|What the critics had to say about "If you ever leave me's" New York run:
"THAT HEAVENLY MATCH...
Friday, February 16, 2001
By NANCY STETSON, email@example.com
Actors Renee Taylor and Joe Bologna presented a wonderful Valentine to Southwest Florida on Wednesday night: two hours of almost non-stop laughter.
The husband and wife, who are veteran actors of television, theater and the silver screen, presented "If You Ever Leave Me ... I'm Going With You" at the Barbara B. Mann Performing Arts Hall in Fort Myers.
This two-person play about their 35-year marriage is a hilarious collage of monologues, stand-up, TV and movie clips, home movies and scenes from various Broadway plays they've written, including "Acts of Love and Other Comedies," "Bermuda Avenue Triangle" and "Bedrooms."
The evening began with clips of various famous people introducing the couple: the late Steve Allen, a babyfaced David Letterman, a much younger, darker-haired Milton Berle and the great Sid Caesar, who played with their names like someone trying to pronounce never- before-seen words in a foreign language.
The couple walked on stage to warm applause. "Don't get up," Taylor quipped in her nasal Bronx voice that so many know from her role as Sylvia Fine, Fran Drescher's mother on TV's "The Nanny."
The title of the show comes from a fight the two had early in their marriage. Taylor became so upset with Bologna that she said, "Pack your things! Get out!" So Bologna started packing. Then Taylor began packing too.
"What the hell are you doing?" he asked.
"If you ever leave me, I'm going with you," she explained.
The two have been together for 35 years, working out their relationship, and have also renewed their vows four or five times.
Taylor and Bologna talked about how they met, and how no one thought their relationship would last: they were both actors, he had a fear of commitment, she was from the Bronx and he was from Brooklyn, he was Italian Catholic and she was Jewish. They even had their wedding reception on the Merv Griffin show, so all the relatives would be on their best behavior on national television and get along. (Later in the evening they showed a funny black- and-white clip from the show relatives singing or playing music, a woman explaining in convoluted terms how everyone is related.)
Bologna and Taylor explained how much of their material is autobiographical, and performed a few scenes from various Broadway plays they'd written to demonstrate how things kinda happened in their relationship.
The first scene showed Taylor auditioning for a commercial. She meets Bologna after the disastrous audition and the two begin talking. "I went out to Hollywood no one sent for me," she tells him. "I was going to be a sex symbol, but I had a late start."
Bologna, however, sees something special in her. "You have a very nutty, original talent," he says. And he hits the nail on the head.
But Bologna has his own original talent, too. And in a later sketch, he displayed his skill as he took almost a full minute to make a decision and tell his wife whether he wanted the pullover sweater or the cardigan. You could see the indecision on his face, how he weighed the choices, almost making a decision and then no, pulling back and thinking maybe he should make the opposite choice.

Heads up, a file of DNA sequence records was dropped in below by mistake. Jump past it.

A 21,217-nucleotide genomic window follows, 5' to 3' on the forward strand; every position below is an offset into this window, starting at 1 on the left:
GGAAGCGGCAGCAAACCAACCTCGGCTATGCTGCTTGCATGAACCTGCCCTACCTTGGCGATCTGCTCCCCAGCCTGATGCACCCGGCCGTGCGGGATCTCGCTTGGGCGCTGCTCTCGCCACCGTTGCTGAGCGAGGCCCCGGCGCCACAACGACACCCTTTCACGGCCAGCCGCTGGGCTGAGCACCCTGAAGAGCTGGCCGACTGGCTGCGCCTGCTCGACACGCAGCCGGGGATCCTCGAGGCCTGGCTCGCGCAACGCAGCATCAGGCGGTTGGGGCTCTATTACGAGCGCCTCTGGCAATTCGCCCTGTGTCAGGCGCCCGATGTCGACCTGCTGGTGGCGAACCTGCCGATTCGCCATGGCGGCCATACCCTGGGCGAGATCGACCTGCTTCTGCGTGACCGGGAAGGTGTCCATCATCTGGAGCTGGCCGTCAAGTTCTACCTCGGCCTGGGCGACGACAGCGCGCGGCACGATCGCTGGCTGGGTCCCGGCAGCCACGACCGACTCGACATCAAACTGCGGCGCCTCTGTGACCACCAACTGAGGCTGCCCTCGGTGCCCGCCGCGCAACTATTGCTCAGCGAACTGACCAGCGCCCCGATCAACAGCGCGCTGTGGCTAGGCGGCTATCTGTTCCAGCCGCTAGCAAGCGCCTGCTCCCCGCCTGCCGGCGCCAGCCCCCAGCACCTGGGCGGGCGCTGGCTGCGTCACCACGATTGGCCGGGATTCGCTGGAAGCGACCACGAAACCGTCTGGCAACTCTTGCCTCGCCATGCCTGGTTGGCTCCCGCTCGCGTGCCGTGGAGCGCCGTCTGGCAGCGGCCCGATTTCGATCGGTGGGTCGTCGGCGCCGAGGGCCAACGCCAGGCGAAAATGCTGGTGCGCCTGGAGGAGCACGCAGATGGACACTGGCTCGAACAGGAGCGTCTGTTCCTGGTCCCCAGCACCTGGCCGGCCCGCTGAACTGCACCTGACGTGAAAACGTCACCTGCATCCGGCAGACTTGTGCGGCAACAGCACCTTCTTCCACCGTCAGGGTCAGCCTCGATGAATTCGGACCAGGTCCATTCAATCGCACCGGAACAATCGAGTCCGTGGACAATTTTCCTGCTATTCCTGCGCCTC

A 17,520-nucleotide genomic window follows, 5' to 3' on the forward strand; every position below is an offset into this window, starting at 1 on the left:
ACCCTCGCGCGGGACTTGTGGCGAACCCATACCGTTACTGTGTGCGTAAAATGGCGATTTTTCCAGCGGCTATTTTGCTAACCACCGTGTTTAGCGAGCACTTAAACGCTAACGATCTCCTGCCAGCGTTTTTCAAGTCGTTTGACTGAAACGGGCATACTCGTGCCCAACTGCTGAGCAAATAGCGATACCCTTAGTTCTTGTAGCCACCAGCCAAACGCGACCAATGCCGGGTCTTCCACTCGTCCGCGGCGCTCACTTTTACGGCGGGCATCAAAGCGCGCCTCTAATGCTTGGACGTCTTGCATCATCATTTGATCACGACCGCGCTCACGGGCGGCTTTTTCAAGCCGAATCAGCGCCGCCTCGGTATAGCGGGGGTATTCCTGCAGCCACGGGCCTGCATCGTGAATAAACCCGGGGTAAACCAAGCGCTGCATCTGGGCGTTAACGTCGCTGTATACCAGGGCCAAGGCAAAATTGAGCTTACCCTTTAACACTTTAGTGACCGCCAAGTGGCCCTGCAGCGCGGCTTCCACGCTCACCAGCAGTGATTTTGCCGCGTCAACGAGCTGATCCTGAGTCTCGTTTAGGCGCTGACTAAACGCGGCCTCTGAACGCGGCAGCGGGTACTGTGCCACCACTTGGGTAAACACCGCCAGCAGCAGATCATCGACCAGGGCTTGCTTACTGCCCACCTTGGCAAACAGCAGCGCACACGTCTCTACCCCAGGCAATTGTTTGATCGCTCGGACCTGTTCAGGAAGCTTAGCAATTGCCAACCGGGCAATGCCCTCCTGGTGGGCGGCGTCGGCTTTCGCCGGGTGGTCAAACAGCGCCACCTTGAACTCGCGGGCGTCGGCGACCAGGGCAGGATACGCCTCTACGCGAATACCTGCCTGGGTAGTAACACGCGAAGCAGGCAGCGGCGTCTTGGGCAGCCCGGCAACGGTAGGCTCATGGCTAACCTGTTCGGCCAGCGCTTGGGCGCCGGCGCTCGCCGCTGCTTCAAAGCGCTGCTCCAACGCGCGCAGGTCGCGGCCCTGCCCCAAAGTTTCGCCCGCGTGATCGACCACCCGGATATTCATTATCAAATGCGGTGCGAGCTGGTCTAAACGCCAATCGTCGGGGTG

This was comedic acting at its best, with characters who endear themselves to us while simultaneously frustrating us and making us laugh. This is classic comedy, the kind Sid Caesar wrote, highlighting the absurdity of human interactions.
Because the two have lived together and worked together for so many years, they're in perfect sync with each other, but the laughter they produce comes from their immense talent as well. And part of that talent is making it look so easy.
The two talked about their families. Bologna talked about his father, who initially disliked Renee, and Taylor talked about her mother, who was into astrology and past lives. At one point, Taylor recounts how she went to her mother's past-life group. Her mom introduced people as, "This is Mr. Rosenberg; the former duke of Romania." Everyone had been royalty in a past life. So Taylor asked her mom, "Everyone's been a duke or a countess in a former life. What about the plumbers, the carpenters?"
And her mother replied, "They're welcome, but would they fit in?"
The couple showed clips from their various weddings (they like to renew their vows). One had me absolutely doubled over with laughter. It was the moment in the ceremony where the bride and groom make personal statements to each other. Bologna goes first. Then when it's Taylor's turn, she's crying, moved by what her husband has said. She begins talking, but starts wiping her tears away. But she's wearing so much mascara that in reality, she's smearing it all over her face. The more she talks, the more she cries, and the more mascara she smears, until it looks as though she has a huge black eye.
"If You Ever Leave Me ... I'm Going With You" moves to Broadway in July; it's great that we were able to see it in Southwest Florida first.
Initially, I was scared it would be too corny or schmaltzy, going for the easy laughs, but this was a quality show with substance and depth. And it was wonderful to have my funny bone tickled so much.
The audience felt the same; throughout the evening, there were waves of belly laughs continually rolling across the rows of the theater. At the end, we gave them a standing ovation. And what better way to spend Valentine's Day, but laughing with a wonderful, talented couple who have been together for 35 years?
FROM THE DELAWARE NEWS JOURNAL
Review: 'If You Ever Leave' is fine company
FROM THE PHILADELPHIA INQUIRER
Posted on Tue, Feb. 11, 2003
By Douglas J. Keating